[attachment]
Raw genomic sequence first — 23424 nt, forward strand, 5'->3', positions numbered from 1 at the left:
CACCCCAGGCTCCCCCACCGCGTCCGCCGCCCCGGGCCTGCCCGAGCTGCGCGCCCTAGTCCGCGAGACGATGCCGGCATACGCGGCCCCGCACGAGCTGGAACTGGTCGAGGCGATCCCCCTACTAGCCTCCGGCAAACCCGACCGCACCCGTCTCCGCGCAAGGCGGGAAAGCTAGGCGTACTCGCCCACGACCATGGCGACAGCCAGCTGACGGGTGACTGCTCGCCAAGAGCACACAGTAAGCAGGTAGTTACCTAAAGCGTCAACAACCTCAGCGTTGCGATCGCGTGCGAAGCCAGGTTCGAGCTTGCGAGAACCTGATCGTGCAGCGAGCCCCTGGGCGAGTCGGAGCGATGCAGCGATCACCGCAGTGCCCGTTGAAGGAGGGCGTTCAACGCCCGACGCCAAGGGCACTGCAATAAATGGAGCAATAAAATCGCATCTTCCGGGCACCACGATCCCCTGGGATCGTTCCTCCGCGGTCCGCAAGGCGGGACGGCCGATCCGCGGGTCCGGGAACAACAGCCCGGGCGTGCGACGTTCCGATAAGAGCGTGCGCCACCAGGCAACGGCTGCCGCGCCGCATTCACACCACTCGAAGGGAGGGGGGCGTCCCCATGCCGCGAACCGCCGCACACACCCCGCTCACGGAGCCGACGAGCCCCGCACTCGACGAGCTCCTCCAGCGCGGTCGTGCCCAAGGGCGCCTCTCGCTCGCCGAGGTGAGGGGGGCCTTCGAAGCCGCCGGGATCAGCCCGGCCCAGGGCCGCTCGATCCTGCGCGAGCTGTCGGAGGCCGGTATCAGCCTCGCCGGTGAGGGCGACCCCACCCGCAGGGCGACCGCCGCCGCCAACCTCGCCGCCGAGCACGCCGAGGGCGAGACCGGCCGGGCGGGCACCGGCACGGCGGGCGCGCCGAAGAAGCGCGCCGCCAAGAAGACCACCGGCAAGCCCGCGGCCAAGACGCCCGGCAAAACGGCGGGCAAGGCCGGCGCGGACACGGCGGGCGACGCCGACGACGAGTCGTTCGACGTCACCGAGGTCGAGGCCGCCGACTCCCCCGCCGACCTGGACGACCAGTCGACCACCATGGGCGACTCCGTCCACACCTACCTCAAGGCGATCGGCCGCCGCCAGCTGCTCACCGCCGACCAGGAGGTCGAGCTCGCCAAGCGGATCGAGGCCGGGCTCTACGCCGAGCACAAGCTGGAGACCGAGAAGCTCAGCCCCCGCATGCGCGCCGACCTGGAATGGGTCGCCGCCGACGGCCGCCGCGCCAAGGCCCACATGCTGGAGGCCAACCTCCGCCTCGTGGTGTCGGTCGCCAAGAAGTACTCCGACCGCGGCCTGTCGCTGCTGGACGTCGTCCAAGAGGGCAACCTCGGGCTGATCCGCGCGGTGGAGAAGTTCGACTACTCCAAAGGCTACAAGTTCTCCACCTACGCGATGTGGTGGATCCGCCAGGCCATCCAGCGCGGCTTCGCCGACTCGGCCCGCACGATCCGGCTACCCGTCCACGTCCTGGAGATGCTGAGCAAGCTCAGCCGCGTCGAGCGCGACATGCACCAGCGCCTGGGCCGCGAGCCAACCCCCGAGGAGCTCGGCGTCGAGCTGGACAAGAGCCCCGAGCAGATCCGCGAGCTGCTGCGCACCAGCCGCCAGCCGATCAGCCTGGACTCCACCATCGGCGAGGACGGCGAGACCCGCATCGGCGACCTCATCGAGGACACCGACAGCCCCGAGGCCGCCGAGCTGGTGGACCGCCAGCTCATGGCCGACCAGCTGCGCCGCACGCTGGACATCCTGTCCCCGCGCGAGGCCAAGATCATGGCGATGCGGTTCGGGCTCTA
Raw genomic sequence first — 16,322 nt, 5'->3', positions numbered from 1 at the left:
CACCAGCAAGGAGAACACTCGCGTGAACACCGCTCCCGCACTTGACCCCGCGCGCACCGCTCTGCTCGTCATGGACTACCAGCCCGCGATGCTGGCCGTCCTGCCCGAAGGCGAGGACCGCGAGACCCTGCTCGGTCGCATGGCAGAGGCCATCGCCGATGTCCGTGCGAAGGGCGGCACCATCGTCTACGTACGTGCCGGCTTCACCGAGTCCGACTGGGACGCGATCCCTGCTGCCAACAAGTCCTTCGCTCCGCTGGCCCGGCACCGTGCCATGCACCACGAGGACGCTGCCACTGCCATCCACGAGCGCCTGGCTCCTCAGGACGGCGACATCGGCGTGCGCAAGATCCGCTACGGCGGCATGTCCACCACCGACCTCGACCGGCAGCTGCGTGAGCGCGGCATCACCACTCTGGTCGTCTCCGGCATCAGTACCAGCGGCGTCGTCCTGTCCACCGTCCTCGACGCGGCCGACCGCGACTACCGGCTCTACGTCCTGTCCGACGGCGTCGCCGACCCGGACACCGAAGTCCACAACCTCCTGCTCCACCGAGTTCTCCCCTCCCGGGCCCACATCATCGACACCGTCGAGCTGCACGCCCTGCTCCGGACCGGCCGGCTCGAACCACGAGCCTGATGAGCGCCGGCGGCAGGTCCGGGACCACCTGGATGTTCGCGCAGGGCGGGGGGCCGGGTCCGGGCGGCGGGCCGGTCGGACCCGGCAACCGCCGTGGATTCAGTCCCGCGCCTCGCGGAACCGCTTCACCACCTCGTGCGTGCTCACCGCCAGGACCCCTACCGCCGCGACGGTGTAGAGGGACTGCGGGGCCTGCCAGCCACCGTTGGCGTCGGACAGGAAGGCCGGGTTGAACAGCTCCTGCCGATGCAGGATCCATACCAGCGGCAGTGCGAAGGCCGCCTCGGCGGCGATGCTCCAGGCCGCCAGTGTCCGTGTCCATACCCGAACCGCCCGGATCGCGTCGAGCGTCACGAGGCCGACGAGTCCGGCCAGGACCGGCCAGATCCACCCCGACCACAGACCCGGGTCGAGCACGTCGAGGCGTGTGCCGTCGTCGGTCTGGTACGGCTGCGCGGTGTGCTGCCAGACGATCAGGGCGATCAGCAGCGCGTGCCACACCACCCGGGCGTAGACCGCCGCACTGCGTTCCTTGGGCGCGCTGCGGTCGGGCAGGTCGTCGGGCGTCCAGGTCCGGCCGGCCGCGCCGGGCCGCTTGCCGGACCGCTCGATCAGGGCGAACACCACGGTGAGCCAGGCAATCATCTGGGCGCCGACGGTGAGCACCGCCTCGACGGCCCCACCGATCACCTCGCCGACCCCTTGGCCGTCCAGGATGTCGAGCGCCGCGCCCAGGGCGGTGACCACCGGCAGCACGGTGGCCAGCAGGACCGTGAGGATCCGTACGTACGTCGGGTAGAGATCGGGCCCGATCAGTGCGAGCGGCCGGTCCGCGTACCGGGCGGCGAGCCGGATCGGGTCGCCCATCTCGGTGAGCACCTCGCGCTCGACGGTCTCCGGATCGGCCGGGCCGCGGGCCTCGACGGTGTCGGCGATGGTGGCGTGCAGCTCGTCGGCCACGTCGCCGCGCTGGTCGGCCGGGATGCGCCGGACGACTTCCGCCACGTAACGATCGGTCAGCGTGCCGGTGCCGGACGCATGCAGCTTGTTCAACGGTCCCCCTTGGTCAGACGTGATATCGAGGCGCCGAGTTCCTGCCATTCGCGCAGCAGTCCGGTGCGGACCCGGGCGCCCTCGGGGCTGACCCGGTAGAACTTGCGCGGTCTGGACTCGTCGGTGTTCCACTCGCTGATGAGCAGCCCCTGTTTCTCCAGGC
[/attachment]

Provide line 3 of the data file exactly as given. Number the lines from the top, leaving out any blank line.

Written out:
Raw genomic sequence first — 16,322 nt, 5'->3', positions numbered from 1 at the left: